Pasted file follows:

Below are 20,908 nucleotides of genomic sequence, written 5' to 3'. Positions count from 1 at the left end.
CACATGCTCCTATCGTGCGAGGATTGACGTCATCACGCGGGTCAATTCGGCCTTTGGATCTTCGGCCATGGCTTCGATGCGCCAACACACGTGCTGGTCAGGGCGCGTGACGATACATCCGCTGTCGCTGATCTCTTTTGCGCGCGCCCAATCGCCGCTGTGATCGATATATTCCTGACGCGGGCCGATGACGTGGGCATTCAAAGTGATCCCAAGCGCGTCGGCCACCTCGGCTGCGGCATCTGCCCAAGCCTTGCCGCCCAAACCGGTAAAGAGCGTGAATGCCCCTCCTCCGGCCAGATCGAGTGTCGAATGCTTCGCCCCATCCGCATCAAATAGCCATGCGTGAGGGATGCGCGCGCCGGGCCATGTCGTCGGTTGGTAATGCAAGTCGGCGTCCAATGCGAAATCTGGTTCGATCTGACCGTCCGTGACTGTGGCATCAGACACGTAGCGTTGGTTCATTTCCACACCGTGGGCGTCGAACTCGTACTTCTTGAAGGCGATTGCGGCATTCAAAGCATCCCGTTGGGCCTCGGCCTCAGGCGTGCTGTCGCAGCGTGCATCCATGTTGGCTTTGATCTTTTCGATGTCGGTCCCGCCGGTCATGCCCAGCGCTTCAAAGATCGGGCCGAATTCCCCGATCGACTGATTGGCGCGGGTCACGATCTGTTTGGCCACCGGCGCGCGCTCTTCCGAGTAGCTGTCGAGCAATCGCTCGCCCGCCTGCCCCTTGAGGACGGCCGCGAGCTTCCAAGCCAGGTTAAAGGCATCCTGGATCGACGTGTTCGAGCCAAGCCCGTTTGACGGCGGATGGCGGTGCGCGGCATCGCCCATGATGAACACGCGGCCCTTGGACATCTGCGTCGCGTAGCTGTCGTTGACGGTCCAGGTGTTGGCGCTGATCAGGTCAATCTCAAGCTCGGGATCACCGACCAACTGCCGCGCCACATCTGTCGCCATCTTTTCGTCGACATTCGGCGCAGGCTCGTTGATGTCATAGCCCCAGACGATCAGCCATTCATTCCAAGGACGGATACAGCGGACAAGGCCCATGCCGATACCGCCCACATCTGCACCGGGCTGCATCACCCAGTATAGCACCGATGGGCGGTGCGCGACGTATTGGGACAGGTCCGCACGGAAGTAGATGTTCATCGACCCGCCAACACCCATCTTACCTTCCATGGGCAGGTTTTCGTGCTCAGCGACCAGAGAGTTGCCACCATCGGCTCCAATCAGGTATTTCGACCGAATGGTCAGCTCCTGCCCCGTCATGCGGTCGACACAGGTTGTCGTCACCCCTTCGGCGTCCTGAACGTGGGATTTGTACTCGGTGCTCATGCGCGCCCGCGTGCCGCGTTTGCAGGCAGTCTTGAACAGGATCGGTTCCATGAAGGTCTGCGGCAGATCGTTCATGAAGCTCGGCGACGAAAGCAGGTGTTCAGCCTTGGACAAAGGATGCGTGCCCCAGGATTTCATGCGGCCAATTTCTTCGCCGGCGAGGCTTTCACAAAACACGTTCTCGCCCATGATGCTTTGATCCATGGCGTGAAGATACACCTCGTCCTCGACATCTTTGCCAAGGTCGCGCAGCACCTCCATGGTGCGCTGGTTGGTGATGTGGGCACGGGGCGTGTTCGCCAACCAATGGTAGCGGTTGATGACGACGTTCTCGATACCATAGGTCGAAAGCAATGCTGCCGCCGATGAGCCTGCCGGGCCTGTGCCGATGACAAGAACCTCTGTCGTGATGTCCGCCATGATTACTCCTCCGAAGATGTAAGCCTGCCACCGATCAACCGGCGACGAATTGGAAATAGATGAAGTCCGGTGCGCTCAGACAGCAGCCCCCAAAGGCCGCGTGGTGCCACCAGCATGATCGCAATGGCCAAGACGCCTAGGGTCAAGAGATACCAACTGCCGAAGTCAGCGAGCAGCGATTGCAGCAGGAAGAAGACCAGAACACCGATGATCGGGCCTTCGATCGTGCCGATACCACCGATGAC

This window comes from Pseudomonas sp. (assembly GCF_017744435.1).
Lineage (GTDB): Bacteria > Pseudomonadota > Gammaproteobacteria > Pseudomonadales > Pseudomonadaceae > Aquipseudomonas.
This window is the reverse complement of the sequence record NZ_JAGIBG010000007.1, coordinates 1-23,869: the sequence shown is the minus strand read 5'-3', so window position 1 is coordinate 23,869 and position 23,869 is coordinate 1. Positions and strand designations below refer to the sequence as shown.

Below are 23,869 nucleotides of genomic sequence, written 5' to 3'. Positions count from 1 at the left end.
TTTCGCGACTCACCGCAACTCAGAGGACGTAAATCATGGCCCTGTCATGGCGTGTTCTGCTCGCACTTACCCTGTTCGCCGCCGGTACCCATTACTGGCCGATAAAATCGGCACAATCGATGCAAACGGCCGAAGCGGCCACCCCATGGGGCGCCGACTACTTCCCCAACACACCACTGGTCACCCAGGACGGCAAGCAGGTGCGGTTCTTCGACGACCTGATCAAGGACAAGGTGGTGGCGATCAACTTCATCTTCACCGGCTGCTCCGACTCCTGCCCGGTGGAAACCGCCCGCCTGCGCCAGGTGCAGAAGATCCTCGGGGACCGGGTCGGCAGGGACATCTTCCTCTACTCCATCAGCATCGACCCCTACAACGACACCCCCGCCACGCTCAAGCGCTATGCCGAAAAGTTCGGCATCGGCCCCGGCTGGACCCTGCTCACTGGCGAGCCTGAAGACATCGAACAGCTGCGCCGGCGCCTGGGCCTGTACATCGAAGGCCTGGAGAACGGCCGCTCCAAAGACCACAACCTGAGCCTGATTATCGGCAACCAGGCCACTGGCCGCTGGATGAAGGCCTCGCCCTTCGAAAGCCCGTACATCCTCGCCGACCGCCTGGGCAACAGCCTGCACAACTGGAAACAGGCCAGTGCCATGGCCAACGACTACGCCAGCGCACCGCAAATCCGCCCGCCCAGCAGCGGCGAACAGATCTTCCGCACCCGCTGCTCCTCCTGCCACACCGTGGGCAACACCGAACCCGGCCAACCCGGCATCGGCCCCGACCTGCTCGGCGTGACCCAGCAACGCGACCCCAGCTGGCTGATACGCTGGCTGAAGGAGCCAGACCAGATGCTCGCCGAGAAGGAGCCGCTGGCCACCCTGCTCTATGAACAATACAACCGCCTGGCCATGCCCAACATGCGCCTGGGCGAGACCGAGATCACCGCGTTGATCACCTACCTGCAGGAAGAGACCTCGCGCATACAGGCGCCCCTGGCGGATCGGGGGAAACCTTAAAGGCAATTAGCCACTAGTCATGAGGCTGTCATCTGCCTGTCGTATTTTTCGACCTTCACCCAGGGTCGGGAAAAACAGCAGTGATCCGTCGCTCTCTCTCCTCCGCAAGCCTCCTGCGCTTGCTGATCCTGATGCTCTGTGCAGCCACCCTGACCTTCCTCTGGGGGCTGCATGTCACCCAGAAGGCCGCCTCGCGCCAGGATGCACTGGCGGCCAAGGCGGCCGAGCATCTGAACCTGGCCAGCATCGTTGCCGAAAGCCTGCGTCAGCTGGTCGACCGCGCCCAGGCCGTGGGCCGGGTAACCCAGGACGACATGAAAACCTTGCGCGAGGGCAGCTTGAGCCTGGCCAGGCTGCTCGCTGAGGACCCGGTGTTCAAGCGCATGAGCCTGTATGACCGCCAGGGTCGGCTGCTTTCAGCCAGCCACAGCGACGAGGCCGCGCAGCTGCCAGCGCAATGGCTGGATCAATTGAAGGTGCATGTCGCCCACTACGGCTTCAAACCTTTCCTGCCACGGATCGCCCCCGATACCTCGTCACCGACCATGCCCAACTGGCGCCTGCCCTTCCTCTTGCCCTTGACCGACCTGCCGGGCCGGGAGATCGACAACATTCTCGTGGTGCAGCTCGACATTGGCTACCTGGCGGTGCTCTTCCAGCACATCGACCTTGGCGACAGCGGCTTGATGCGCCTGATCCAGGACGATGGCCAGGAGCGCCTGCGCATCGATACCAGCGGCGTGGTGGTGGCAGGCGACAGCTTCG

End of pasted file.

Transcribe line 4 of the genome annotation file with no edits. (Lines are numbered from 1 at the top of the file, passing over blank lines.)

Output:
Lineage (GTDB): Bacteria > Pseudomonadota > Gammaproteobacteria > Pseudomonadales > Pseudomonadaceae > Aquipseudomonas.